“This area is heavily populated with oil and gas production equipment and installations, hazardous liquid pipelines, as well as two communities,” said study author Jin-Woo Kim in a press release. “A collapse could be catastrophic.”

Wink sinkholes

Grist.org journalist Katie Herzog covered the research of SMU geophysicists Zhong Lu, professor, Shuler-Foscue Chair, and Jin-Woo Kim research scientist, both in the Roy M. Huffington Department of Earth Sciences at SMU. Herzog’s article, “Massive sinkholes in Texas could combine to form even massiver sinkhole,” published June 15, 2016.

The Dedman College faculty are co-authors of a new analysis using satellite radar images to reveal ground movement of two giant sinkholes near Wink, Texas. They found that the movement suggests the two existing holes are expanding, and new ones are forming as nearby subsidence occurs at an alarming rate.

Lu is world-renowned for leading scientists in InSAR applications, short for a technique called interferometric synthetic aperture radar, to detect surface changes that aren’t visible to the naked eye. Lu is a member of the Science Definition Team for the dedicated U.S. and Indian NASA-ISRO InSAR mission, set for launch in 2020 to study hazards and global environmental change.

InSAR accesses a series of images captured by a read-out radar instrument mounted on the orbiting satellite Sentinel-1A. Sentinel-1A was launched in April 2014 as part of the European Union’s Copernicus program.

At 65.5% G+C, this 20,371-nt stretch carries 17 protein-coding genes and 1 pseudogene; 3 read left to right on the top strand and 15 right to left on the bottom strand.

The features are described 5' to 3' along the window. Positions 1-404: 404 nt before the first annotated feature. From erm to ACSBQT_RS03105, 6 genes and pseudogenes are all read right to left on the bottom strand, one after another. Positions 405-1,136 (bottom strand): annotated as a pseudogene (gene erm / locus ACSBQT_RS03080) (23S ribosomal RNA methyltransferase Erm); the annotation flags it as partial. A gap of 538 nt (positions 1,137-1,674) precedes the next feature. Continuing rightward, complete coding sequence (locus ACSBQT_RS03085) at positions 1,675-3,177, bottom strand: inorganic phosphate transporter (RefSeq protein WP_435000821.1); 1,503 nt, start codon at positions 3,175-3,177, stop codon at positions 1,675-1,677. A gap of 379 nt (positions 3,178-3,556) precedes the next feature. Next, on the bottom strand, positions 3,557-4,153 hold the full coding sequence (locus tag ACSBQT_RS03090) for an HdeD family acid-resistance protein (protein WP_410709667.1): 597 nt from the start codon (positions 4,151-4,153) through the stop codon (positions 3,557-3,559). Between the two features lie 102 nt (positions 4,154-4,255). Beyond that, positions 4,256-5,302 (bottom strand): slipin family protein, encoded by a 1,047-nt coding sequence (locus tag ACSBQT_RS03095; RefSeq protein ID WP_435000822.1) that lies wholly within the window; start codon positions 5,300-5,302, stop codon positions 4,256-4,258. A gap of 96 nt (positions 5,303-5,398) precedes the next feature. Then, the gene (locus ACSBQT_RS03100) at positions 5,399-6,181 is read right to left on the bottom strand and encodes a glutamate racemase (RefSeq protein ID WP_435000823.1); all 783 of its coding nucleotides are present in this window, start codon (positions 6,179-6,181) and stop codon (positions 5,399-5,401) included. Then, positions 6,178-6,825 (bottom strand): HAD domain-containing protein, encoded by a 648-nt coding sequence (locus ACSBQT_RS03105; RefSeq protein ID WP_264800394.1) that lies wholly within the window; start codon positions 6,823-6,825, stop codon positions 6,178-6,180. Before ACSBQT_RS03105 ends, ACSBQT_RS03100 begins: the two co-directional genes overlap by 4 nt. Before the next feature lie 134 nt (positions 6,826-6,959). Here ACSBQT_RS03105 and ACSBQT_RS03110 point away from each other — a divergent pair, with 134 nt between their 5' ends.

Lu and Kim reported the findings in the scientific journal Remote Sensing, in the article “Ongoing deformation of sinkholes in Wink, Texas, observed by time-series Sentinel-1A SAR Interferometry.”

The research was supported by the U.S. Geological Survey Land Remote Sensing Program, the NASA Earth Surface & Interior Program, and the Shuler-Foscue Endowment at Southern Methodist University.

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EXCERPT:

By Katie Herzog
Grist.org

Welcome to West Texas, where sometimes the ground just opens up under your feet.

Two existing sinkholes — one in the adorably named town of Wink, the other in the absurdly named town of Kermit — are about a mile away from each other, but data suggests they might be expanding. Researchers from Southern Methodist University analyzed radar images of the area and found some hints of movement in the surrounding ground. If the sinkholes keep growing, it’s possible they will merge into one supermassive sinkhole.

And that would be a big problem indeed.

“This area is heavily populated with oil and gas production equipment and installations, hazardous liquid pipelines, as well as two communities,” said study author Jin-Woo Kim in a press release. “A collapse could be catastrophic.”

Sinkholes are not uncommon in this part of West Texas, thanks to the area’s prolific oil and gas industries. These particular sinkholes, however, are large even by Texas standards: The hole in Wink, which formed in 1980, is 361 feet across — or the length of a football field — and its neighbor in Kermit varies between 600 and 900 feet across. Both are over 100 feet deep.

Sinkholes occur when water dissolves bedrock over time, and then — sometimes suddenly — the ground collapses. They can be just a few feet across, or, like these ones, big enough to hold buildings. (A 2013 sinkhole opened up under the National Corvette Museum in Bowling Green, Ky., and swallowed eight classic cars.) And while sinkholes can form naturally, they are also created by human activity like oil and gas extraction.

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